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Solar jobs in Maryland grow

Posted on August 6, 2015

The number of solar jobs in Maryland have grown, according to the Solar Foundation.

The Maryland Solar Jobs Census found that Maryland’s solar industry employed 3,012 Marylanders in 2014 and added 670 solar jobs over the previous year. Maryland’s 28.6% solar industry employment growth allowed it to jump to 13th in rankings of highest number of solar jobs by state. Solar employment in Maryland grew more than 40 times faster than the state employment growth rate of 0.7% percent during the same period.

The National Solar Jobs Census 2014 – of which the Maryland Solar Jobs Census is an offshoot – was conducted by The Solar Foundation and BW Research Partnership with support from The George Washington University. The national report, derived from data collected from more than 7,600 U.S. businesses, measured employment growth in the solar industry between November 2013 and November 2014.

“We’re proud to be hiring and growing the solar industry here in Maryland,” said Tony Clifford, CEO of Standard Solar. “Solar is creating quality Maryland jobs and saving Marylanders money on utility bills; our industry’s an economic growth engine that’s powering our state and region now – and in the future.”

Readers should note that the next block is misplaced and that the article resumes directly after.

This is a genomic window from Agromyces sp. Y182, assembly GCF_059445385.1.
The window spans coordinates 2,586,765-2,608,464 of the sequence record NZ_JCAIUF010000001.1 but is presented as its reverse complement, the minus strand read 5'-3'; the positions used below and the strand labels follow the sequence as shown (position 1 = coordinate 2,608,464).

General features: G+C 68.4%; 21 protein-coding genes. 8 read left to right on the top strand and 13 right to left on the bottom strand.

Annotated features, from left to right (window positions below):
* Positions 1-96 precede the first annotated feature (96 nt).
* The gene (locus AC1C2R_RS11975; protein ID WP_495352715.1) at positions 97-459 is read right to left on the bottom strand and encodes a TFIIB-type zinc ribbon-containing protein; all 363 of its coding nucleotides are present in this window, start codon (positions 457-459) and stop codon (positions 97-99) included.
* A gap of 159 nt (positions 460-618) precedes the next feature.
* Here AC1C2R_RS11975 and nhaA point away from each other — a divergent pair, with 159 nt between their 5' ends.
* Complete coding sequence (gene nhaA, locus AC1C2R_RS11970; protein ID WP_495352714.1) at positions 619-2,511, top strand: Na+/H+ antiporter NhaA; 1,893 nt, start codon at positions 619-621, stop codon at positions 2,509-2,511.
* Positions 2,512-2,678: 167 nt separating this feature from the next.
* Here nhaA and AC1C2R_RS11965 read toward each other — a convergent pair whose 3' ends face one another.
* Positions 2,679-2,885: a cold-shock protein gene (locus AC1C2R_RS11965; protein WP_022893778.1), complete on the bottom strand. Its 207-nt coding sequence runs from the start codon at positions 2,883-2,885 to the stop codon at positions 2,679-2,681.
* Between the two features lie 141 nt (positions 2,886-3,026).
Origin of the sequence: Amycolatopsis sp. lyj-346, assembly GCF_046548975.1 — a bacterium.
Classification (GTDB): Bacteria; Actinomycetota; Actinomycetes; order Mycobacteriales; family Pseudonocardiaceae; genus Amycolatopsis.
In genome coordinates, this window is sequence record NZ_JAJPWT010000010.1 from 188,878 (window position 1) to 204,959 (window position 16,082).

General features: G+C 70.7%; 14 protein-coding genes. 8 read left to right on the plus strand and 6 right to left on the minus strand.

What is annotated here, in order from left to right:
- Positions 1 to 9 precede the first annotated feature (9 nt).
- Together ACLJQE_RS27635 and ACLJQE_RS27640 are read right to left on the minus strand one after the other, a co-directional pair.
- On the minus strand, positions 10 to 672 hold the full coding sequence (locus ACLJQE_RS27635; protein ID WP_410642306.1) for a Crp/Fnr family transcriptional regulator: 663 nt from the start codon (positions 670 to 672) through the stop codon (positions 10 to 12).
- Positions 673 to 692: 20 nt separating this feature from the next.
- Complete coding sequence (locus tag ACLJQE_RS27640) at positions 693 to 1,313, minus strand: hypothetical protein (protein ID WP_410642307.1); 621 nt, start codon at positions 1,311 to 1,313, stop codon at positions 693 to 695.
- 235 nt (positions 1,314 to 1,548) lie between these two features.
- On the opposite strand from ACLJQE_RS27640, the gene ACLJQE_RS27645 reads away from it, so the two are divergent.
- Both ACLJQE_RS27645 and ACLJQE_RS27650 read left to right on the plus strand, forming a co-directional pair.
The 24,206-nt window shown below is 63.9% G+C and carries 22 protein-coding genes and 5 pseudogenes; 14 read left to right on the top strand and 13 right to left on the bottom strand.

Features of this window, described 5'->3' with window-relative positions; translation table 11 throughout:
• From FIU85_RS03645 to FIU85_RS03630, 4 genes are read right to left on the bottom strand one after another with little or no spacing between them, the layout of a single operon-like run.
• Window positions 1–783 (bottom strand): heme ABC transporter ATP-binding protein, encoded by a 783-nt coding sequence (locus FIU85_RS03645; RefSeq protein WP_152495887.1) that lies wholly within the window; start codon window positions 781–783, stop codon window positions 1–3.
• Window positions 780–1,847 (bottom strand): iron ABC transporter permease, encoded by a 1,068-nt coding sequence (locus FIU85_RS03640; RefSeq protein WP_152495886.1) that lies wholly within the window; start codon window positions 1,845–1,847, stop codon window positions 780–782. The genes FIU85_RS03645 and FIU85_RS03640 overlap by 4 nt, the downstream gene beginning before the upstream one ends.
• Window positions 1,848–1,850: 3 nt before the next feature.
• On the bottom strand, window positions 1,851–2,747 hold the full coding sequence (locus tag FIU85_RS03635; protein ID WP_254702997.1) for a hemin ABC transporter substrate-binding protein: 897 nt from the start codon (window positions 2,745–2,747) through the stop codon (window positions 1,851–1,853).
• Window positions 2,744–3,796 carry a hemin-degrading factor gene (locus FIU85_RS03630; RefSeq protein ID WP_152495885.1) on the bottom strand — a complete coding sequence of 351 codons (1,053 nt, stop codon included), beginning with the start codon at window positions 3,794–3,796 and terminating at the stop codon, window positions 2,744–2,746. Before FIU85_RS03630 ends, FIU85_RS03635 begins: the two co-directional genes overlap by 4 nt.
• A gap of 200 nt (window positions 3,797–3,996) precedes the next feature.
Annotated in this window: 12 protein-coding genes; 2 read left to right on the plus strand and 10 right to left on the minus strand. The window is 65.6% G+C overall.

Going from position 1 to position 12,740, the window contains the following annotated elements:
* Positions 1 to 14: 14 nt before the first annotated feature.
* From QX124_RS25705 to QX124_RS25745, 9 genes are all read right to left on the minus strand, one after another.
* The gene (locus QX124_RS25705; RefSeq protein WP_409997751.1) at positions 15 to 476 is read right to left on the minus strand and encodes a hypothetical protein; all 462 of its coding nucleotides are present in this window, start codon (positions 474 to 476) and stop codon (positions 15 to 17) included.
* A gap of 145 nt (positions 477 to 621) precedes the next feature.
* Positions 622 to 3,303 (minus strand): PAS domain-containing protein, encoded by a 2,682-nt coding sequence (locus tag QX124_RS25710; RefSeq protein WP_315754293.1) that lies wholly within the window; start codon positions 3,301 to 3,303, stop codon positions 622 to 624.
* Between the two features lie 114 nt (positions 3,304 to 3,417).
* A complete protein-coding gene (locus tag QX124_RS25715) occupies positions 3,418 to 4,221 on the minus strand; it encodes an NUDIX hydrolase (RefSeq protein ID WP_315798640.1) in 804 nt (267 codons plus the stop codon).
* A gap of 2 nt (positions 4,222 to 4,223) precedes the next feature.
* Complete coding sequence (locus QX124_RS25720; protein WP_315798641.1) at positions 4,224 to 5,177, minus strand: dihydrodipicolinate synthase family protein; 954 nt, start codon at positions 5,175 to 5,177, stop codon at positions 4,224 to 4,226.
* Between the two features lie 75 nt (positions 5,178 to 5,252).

“Maryland should be applauded for their efforts to build the clean energy economy and those efforts are paying-off with impressive job growth as this report shows. SolarCity is proud of the role we’re playing in growing the solar industry and creating jobs in Maryland,” said Lee Keshishian, SolarCity’s Regional Vice President of East Coast Operations.

“The study shows both aggressive hiring and clear optimism among solar companies,” said Philip Jordan, Vice President at BW Research Partnership. “Of particular interest was the continued high wages among solar installers nationwide. Additionally, we found that the U.S. installation sector is generally more diverse than other energy sectors, hiring African-Americans and Latinos at a faster rate than the oil, gas, coal and construction sectors.”

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